My Kids Are Leaving Home, Now What?

It’s the moment when they take the bed out of the room that you know it’s all over.

A few years back, my youngest kid went to college. And I was a nervous wreck about it all. As proud as I was that he was “all grown up,” I hated that those childhood years were behind him. Behind me. Me. Yes, it’s me everyone should be thinking about. The mother.

When he left for school, his room stayed pretty much the same. The closet still held his yearbooks, basketball trophies, and the clothes he’d outgrown years ago were still squeezed between his Varsity jacket and lone black suit. The room was still a bedroom — with a bed, dresser, desk. It was still his bedroom. And that made the leaving part so much easier.

And now, in just two days, that bed will be packed into a U-Haul and carted off to Alabama. Five hours away.

When I tell people my son is moving away, I get a lot of “Wow, that’s exciting…what an adventure.” What I want them to say is this: “Oh my God, I can’t believe he’s moving so far away.” Yea, again, it’s all about me, right? And yes, I’m excited for him. I am. As the youngest of four, he wants to fly. Be on his own. Start his own life. I get it. He’s got this. But I’m also nervous. And, yes, I’m sad. I’m really just kind of sad that it’s really happening.

I wrote in his journal last night. The journal I’d been writing in since he was a toddler. (Sorry, I guess I should have warned you from the get-go that this is going to be a sappy post. I will understand if you stop reading here — especially if you’re a mother. I hear ya.) So, yes, he’ll be taking that journal with him when he leaves. That last entry was a tough one. Went through an entire roll of toilet paper as I filled the pages with all kinds of motherly advice:

  1. “Change your sheets every week.”
  2. “Use baking soda to absorb odors in your fridge.”
  3. “Buy a fire extinguisher.”
  4. “Brush your teeth.”
  5. “Call your mother. Once a week, at least.”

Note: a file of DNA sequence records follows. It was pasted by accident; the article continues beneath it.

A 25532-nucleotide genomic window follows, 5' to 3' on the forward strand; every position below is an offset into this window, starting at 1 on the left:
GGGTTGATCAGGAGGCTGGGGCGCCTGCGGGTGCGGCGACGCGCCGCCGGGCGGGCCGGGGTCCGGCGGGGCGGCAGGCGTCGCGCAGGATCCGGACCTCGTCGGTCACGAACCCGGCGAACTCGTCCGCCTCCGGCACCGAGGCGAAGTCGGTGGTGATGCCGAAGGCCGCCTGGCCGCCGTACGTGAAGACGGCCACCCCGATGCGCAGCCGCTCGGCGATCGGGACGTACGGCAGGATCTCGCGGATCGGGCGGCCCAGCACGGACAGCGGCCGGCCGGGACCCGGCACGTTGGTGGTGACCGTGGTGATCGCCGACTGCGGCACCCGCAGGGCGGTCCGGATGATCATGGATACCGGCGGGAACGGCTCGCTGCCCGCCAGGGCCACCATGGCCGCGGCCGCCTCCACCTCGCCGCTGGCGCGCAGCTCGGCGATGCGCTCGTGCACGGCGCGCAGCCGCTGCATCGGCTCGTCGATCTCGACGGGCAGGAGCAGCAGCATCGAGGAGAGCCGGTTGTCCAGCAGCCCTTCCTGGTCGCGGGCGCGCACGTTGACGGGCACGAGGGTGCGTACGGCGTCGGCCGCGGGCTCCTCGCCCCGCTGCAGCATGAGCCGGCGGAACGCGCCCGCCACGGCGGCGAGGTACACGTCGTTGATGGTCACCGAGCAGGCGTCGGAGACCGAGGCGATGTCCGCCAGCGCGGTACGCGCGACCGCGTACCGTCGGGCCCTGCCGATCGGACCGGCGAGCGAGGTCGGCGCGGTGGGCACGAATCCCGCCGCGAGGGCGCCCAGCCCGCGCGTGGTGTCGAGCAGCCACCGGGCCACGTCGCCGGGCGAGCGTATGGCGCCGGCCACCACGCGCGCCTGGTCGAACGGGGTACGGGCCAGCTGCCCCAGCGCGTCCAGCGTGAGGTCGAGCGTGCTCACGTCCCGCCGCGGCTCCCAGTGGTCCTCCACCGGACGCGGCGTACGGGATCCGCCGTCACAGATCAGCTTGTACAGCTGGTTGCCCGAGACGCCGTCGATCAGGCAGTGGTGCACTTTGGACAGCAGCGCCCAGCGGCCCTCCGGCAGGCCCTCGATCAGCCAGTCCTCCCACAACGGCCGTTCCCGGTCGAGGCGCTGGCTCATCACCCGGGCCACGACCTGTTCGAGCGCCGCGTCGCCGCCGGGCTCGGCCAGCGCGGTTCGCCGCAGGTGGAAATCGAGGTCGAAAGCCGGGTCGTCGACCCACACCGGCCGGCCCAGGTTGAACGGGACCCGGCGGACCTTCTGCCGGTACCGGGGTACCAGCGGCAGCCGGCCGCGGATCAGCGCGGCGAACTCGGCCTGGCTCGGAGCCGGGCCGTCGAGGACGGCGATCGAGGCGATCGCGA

6. “Text as often as you like, but call.”

I scribbled and scribbled, madly gathering life’s questions and making sure I’ve told him everything he needed to know. Though I know I’ve been preparing him for this moment his entire life, why does it feel like I’ve missed something?

He’ll figure it out, I know. On his own. It’s how it’s supposed to be–even if it does suck for me, the mother.

My own mother arrives in town for a visit on Wednesday. How serendipitous is that, eh? As I sit here thinking of my son being so far away from me, it does make me think of how I just up and left all those years ago. I moved to an entirely different country without giving a single thought of how my mother felt about it. I never even asked her what she thought of the idea. I was a “grown up” capable of making my own life decisions. I didn’t really consider the fact that other people would be impacted by my decision to move away.

Yea, feeling a little selfish now.

[Insert full circle moment here]

As I reflect on my own decision to move away from home–as sad as I know it probably made my mother feel–I know I would do it all over again. It was my journey to take and no one was going to talk me out of it. I guess my mother knew that. She understood it. Her journey to independence began when she left home at the mere 18 years old. She packed her bags and moved across the country, from Newfoundland to Ontario. I’m sure her mother, my grandmother, was sad to see her go — and yet excited that she was beginning a new life.

So my son has his own journey to take, now. It’s his turn and the greatest gift I could give him is to let go and place my trust in him. I’m trying. I really am.

I will be fine (in case you wondered, since it’s really all about me). Just not today.

Repeat after me, “It’s a beginning, not an end. It’s a beginning, not an end.”

This week is going to serve up some life lesson shit. I can just feel it.

This article was originally published on Gwen’s blog, Eat Drinkn Play. Featured image via.

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